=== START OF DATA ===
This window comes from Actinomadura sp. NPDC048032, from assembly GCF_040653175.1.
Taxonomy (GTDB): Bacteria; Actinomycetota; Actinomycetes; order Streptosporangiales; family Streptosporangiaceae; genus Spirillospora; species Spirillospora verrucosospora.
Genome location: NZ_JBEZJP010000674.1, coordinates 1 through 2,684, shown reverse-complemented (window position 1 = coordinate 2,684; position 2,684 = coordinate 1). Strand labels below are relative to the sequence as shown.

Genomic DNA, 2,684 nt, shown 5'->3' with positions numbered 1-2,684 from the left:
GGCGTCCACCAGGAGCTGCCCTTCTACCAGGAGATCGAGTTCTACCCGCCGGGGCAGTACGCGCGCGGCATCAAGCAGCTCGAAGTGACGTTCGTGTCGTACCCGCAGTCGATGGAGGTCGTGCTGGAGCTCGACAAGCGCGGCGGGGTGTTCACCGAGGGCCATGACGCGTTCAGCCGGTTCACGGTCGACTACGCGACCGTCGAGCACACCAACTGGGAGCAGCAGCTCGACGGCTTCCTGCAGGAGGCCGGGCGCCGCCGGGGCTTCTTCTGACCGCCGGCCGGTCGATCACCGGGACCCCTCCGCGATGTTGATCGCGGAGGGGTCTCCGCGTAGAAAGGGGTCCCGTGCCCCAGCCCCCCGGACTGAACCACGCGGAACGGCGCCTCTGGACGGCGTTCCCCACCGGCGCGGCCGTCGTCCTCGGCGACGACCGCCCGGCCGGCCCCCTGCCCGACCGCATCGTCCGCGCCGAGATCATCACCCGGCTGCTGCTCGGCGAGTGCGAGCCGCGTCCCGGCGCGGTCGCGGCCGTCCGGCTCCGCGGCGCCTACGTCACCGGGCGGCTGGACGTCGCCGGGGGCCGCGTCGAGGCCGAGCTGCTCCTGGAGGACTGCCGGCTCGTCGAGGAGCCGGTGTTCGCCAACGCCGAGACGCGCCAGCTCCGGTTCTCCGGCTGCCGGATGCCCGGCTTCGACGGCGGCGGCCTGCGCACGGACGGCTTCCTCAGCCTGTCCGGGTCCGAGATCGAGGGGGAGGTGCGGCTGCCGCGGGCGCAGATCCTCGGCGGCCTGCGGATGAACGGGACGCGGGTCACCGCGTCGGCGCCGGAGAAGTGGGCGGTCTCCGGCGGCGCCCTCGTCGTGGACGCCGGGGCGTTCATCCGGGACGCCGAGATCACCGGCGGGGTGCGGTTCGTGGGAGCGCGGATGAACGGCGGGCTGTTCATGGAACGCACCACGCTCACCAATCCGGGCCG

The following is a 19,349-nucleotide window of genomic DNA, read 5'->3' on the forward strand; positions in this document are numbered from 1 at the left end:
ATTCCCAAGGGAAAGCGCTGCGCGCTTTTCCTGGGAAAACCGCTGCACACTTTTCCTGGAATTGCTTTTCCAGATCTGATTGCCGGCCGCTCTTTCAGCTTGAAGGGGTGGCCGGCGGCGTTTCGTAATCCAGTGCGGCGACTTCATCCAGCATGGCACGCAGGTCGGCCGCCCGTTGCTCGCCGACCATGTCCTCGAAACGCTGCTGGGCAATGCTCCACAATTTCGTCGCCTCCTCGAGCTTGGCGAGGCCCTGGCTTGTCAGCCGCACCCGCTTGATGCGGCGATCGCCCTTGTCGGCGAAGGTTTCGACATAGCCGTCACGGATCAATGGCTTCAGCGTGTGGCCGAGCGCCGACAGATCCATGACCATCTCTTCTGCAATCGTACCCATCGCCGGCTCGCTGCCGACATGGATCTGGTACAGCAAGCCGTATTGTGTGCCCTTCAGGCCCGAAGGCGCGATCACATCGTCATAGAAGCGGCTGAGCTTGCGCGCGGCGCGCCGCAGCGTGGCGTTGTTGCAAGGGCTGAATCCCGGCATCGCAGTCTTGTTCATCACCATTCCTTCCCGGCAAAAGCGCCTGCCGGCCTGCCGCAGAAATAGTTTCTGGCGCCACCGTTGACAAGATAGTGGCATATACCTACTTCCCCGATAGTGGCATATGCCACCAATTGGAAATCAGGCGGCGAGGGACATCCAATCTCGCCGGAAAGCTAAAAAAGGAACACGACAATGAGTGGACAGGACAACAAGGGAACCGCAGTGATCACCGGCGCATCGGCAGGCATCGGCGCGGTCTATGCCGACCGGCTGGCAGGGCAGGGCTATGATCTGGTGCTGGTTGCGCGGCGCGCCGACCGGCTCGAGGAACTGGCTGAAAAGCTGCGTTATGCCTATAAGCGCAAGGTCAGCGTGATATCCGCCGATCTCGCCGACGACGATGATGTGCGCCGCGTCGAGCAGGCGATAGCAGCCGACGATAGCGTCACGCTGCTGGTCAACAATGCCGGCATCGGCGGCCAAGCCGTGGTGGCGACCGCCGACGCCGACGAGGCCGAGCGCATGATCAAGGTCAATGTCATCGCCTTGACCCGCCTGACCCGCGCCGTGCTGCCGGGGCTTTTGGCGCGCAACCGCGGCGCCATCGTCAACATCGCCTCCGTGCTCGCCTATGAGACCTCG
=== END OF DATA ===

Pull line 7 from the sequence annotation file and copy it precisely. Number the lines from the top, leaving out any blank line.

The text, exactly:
ATTCCCAAGGGAAAGCGCTGCGCGCTTTTCCTGGGAAAACCGCTGCACACTTTTCCTGGAATTGCTTTTCCAGATCTGATTGCCGGCCGCTCTTTCAGCTTGAAGGGGTGGCCGGCGGCGTTTCGTAATCCAGTGCGGCGACTTCATCCAGCATGGCACGCAGGTCGGCCGCCCGTTGCTCGCCGACCATGTCCTCGAAACGCTGCTGGGCAATGCTCCACAATTTCGTCGCCTCCTCGAGCTTGGCGAGGCCCTGGCTTGTCAGCCGCACCCGCTTGATGCGGCGATCGCCCTTGTCGGCGAAGGTTTCGACATAGCCGTCACGGATCAATGGCTTCAGCGTGTGGCCGAGCGCCGACAGATCCATGACCATCTCTTCTGCAATCGTACCCATCGCCGGCTCGCTGCCGACATGGATCTGGTACAGCAAGCCGTATTGTGTGCCCTTCAGGCCCGAAGGCGCGATCACATCGTCATAGAAGCGGCTGAGCTTGCGCGCGGCGCGCCGCAGCGTGGCGTTGTTGCAAGGGCTGAATCCCGGCATCGCAGTCTTGTTCATCACCATTCCTTCCCGGCAAAAGCGCCTGCCGGCCTGCCGCAGAAATAGTTTCTGGCGCCACCGTTGACAAGATAGTGGCATATACCTACTTCCCCGATAGTGGCATATGCCACCAATTGGAAATCAGGCGGCGAGGGACATCCAATCTCGCCGGAAAGCTAAAAAAGGAACACGACAATGAGTGGACAGGACAACAAGGGAACCGCAGTGATCACCGGCGCATCGGCAGGCATCGGCGCGGTCTATGCCGACCGGCTGGCAGGGCAGGGCTATGATCTGGTGCTGGTTGCGCGGCGCGCCGACCGGCTCGAGGAACTGGCTGAAAAGCTGCGTTATGCCTATAAGCGCAAGGTCAGCGTGATATCCGCCGATCTCGCCGACGACGATGATGTGCGCCGCGTCGAGCAGGCGATAGCAGCCGACGATAGCGTCACGCTGCTGGTCAACAATGCCGGCATCGGCGGCCAAGCCGTGGTGGCGACCGCCGACGCCGACGAGGCCGAGCGCATGATCAAGGTCAATGTCATCGCCTTGACCCGCCTGACCCGCGCCGTGCTGCCGGGGCTTTTGGCGCGCAACCGCGGCGCCATCGTCAACATCGCCTCCGTGCTCGCCTATGAGACCTCG